Plaintiff complied with all of the officers' instructions and otherwise prepared for transportation. The officers stood outside Plaintiff's cell and Plaintiff was subjected to a strip-search and then dressed in the bright-red paper jumpsuits used by the CDCR during transportation of prisoners. Defendants Austin and Wilson bantered back and forth with C/O's about Plaintiff's threat to file an appeal against them for arriving so early. Austin and Wilson admitted that "the front desk" had told them Plaintiff was a "legal beagle" who was suing "everyone at the prison, " and that they had come early so they "could [bring] him back and, hopefully, pick up a second transport" during work-time hours, and that Plaintiff "ought to be glad to be going, period." (First Amended Complaint, Doc. 27 at 13 ¶37.) Plaintiff's hands and feet were shackled, and he was placed in a security cage in the transportation van.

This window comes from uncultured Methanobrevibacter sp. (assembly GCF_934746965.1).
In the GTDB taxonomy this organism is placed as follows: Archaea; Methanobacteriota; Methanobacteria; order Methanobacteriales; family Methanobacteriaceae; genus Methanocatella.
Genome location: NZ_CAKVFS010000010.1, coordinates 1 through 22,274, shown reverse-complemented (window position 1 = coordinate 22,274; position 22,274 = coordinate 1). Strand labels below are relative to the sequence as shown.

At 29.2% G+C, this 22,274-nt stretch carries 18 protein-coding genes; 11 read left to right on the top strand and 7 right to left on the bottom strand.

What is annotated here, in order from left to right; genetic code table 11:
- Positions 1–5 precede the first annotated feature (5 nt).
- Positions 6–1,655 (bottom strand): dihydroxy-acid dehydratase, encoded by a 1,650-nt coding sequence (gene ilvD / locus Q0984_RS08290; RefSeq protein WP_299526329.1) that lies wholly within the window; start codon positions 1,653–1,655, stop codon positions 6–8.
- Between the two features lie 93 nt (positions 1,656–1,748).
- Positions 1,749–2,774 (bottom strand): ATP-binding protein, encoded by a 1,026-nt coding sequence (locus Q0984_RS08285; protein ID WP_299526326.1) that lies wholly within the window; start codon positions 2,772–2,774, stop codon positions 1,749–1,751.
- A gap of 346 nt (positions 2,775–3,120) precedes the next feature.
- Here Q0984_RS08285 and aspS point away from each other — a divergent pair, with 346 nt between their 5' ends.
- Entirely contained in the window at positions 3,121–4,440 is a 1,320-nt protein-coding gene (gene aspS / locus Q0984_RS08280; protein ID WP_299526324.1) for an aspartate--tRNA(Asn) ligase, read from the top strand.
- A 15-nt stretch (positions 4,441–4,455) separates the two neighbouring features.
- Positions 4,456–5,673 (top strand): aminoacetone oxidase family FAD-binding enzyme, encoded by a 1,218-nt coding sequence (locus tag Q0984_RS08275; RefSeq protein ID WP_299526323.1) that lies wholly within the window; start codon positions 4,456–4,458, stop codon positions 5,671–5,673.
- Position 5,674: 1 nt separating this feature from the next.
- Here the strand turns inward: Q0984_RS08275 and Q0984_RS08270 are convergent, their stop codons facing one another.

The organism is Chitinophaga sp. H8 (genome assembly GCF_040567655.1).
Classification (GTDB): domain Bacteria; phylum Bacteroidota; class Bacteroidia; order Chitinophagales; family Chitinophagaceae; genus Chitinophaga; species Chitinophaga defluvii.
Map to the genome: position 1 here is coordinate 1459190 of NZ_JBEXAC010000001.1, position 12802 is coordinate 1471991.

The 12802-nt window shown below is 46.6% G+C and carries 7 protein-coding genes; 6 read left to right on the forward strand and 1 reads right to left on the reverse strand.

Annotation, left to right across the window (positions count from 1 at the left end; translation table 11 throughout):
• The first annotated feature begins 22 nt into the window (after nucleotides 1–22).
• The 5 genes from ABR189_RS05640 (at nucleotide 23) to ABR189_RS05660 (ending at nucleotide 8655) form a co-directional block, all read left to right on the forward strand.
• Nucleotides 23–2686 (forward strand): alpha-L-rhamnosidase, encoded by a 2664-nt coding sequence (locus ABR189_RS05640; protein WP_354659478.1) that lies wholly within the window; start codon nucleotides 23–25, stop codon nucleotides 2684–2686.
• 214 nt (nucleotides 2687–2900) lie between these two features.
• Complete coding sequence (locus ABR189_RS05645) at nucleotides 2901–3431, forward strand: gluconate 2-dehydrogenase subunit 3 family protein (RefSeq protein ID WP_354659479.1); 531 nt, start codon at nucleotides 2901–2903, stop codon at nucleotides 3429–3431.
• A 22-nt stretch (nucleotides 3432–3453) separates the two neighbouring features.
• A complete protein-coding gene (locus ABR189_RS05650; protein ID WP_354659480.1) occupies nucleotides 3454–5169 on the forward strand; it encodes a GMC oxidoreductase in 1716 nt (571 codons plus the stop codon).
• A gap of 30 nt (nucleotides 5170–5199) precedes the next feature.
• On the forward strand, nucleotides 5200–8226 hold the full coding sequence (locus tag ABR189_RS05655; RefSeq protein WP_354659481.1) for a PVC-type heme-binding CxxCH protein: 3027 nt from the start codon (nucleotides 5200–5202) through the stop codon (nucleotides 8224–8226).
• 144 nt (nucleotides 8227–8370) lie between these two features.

Defendants Austin and Wilson drove up to the exit gate supervised by defendant C/O Yzguerra, who opened the side door of the van and the security cage, and confirmed Plaintiff's identity. Yzguerra commented to defendants Austin and Wilson, "Wow. He's a real bundle of joy, what's got a bug up his a-?" Austin and Wilson told him that Plaintiff was angry about missing breakfast and was threatening to sue them for arriving too early. They said they didn't know why Medical was sending Plaintiff out, but Plaintiff was a real a-hole who was more likely than not only trying to collect evidence to file appeals. Defendant Austin stated, "Well, f- him. Let's just put his a- back and see if we can pull a tour with as close to eight hours as we can get. Why put up with this sh- for the next four hours?" (First Amended Complaint, Doc. 27 at 14 ¶41.) Plaintiff alleges that defendants Austin, Wilson, and Yzguerra met, discussed, and considered the substantial threat of serious harm that would be posed to Plaintiff's health if they interfered with Plaintiff's doctor's orders to transport Plaintiff to the cardiovascular specialist.

Plaintiff requests monetary damages, attorneys' fees, costs of suit, and declaratory relief.


The Civil Rights Act under which this action was filed provides:

Every person who, under color of [state law]... subjects, or causes to be subjected, any citizen of the United States... to the deprivation of any rights, privileges, or immunities secured by the Constitution... shall be liable to the party injured in an ...